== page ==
On this side, ladies & gentlemen, in front of Miriam Shiell Fine Arts, a Mountie cuddling his horse …

Hazelton Av., in front of Miriam Shiell

and across the way, in front of Heffel Fine Arts, artist Emily Carr leaning against her horse (courtesy of sculptor Joe Fafard).

Emily Carr sculpture, artist Joe Fafard, Hazelton Av.

Heat & humidity as we go, what else this summer in Toronto, but we walk the shady side of Tranby Av., with its calm & cool-looking doorways.

doorway on Tranby Av.

More shady tranquility in Town Hall Square, a park slivered into Yorkville Av. just west of Yonge Street.

Town Hall Square

And yet more tranquility — after the earlier cacophony, we are so grateful — in the Toronto Reference Library on Yonge.

It is an extraordinarily beautiful building, the work of Toronto architect Raymond Moriyama, later revitalized by his subsequent firm, Moriyama & Teshima.

Toronto Reference Library

We’re here to tour the Art of Cartography exhibit, in the library’s TD Gallery.

Phyllis & I both play with the high-tech, interactive map jigsaw puzzle on the way in, but after that we focus on the old stuff. I am particularly amused by a 1600s map of Iceland …


which, even then, knew all about Hekla.

And what she does.

detail, Islandia map, shwoing Hekla

Namely, erupt.


Blocks of granite, explained

In my early-August post about High Park (The Poetry Walk. Almost), I admired one of the park’s sculptures …

a sculpture in High Park

and bemoaned its lack of artist credit. Maureen Scott Harris has been kind enough to send me a comment of explanation. It makes poignant reading:

I’m sorry you missed our poetry walk, but thanks for the glimpses of the other things going on that day. Regarding the anonymous granite sculpture you wondered about, it dates from a sculpture competition in 1967. The chunks of granite were delivered but the sculptor who was to carve them had a nervous breakdown and the piece was never made. Here’s a link to information about the competition and the sculptures:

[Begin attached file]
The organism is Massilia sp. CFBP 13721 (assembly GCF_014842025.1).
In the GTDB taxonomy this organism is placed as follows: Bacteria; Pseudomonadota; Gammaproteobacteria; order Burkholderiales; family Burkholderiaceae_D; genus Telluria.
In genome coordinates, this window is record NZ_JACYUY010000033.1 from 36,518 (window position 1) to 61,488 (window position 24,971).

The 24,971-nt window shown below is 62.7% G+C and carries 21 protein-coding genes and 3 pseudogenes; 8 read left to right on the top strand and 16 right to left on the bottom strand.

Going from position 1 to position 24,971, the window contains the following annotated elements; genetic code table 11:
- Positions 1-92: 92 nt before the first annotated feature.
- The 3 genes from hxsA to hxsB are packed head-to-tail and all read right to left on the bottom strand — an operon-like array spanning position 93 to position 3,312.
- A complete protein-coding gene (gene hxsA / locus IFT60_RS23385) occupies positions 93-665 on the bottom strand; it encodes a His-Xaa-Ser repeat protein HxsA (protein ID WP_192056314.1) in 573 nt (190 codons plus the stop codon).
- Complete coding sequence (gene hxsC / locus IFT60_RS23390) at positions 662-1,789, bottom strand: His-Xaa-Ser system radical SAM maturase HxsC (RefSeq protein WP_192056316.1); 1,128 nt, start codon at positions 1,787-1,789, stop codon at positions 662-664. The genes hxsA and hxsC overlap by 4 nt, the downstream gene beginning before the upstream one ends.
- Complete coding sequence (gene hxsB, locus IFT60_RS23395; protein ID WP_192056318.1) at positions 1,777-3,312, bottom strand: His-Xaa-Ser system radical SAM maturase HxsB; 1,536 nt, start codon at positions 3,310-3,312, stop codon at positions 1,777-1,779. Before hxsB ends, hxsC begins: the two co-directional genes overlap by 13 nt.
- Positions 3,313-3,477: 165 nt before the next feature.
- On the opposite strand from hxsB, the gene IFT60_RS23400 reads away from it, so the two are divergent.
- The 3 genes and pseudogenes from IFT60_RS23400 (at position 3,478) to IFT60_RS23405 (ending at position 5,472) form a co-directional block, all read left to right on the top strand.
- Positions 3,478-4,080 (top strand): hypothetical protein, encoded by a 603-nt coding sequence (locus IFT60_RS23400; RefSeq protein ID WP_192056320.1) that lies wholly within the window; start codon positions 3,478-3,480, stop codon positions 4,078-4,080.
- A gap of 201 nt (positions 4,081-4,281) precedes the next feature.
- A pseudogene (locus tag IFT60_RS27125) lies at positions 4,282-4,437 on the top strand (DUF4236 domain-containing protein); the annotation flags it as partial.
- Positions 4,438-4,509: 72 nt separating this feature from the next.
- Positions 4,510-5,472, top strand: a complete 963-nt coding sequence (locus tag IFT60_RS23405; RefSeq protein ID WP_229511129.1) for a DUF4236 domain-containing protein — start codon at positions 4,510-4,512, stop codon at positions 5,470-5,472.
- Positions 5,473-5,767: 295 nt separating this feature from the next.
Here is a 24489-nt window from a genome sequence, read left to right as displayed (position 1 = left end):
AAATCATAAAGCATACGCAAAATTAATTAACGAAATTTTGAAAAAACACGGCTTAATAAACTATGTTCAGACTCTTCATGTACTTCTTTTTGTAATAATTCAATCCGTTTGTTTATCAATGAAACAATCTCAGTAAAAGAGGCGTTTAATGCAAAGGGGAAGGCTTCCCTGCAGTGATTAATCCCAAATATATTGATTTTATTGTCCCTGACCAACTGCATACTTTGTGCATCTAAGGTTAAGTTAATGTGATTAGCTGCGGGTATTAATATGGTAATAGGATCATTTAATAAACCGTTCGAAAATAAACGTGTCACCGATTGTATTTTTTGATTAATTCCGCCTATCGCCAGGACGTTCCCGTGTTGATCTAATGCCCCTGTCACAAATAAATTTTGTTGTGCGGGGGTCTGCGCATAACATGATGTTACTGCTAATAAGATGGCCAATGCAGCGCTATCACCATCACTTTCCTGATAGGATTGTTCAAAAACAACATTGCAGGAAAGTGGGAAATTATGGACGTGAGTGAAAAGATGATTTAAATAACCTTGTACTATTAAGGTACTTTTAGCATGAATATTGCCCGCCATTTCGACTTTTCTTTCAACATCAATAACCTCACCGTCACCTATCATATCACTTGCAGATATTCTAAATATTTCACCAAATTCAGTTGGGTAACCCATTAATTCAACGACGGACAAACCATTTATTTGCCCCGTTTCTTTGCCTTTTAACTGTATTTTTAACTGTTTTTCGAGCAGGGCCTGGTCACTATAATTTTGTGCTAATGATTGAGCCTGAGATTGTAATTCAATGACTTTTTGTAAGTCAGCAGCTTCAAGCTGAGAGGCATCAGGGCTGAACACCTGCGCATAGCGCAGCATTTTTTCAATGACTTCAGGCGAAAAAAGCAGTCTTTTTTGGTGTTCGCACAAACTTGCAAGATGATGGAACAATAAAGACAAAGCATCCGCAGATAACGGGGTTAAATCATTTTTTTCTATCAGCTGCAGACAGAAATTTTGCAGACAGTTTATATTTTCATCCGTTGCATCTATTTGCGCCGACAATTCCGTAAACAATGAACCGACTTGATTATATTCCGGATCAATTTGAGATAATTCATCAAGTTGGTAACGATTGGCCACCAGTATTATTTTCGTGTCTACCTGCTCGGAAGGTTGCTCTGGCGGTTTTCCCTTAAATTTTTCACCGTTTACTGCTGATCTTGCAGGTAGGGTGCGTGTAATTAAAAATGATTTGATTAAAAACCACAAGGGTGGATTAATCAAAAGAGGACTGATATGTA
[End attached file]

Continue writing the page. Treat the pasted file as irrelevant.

Thank you, Maureen.



The Magic of Water

10 August 2016 – Not a particularly profound thought, but a profound visceral reaction: in the dry, hot season, we respond to water. (And feel, or should feel, great gratitude to have it available to us.)

The Tuesday Walking Society is in Mount Pleasant Cemetery, a peaceful & largely shady route to the Discovery Walk trail south through Moore Park Ravine and on down to Evergreen Brick Works. We pass fountains in the cemetery but, even more soothing, this limpid watercourse weaving through some memorial gardens.

watercourse in Mount Pleasant Cemetery

We pass poignant inscriptions, as well.

memorial inscription, Mt Pleasant Cemetery

Across Moore Avenue, and we start the descent into the ravine. Sun dogs dance in the camera lens, & dapple the path.

Moorre Park Ravine trail, at Moore Ave.

Everywhere, thistle fluff exploding on the seed heads, waiting for a breeze to whirl them away.

thistle heads, exploding into fluff

And the suction cling of burdock pods, proving why they were the inspiration for Velcro.

burdock pods clutching our finger tips

By now path-side greenery is almost obscuring bike racks at the upper entrance to the Brick Works.

side entrance to EBW, from the ravine trail

We leave the trail, enter the parkland that surrounds the Brick Works itself … and again stand entranced by the magic of water.

ex-quarries, now the Weston Family Quarry Garden

Once quarries for the raw materials for the bricks produced here from 1889 to 1984, the mammoth cavities are now repurposed & naturalized as the Weston Family Quarry Garden. We don’t sit in the Muskoka chairs, too hot.

We walk on, up & around the perimeter of the site, back down to cool off inside … and then linger a moment for one last glance at the water before we head home.

Snow, & the Promise of Lots More

1 March 2016 – The first flurries drift down, just before I leave home.

They shroud the windshield of a parked van …

van on Dundas E., near the Don River

tuck in behind the fox’s ear, in Joel Weeks Park …

one of 3 sculptures in Joel Weeks Park

and veil a would-be solar panel in the latest Regent Park construction zone.

Dundas E., Regent Park area

March, it seems, will come in like a lion.

We must wait to see if it departs like a lamb!


    "Traveller, there is no path. Paths are made by walking" -- Antonio Machado (1875-1939)

    "The voyage of discovery is not in seeking new landscapes, but in having new eyes" -- Marcel Proust (1871-1922)

    "A city is a language, a repository of possibilities, and walking is the act of speaking that language, of selecting from those possibilities" -- Rebecca Solnit, "Wanderlust: A History of Walking"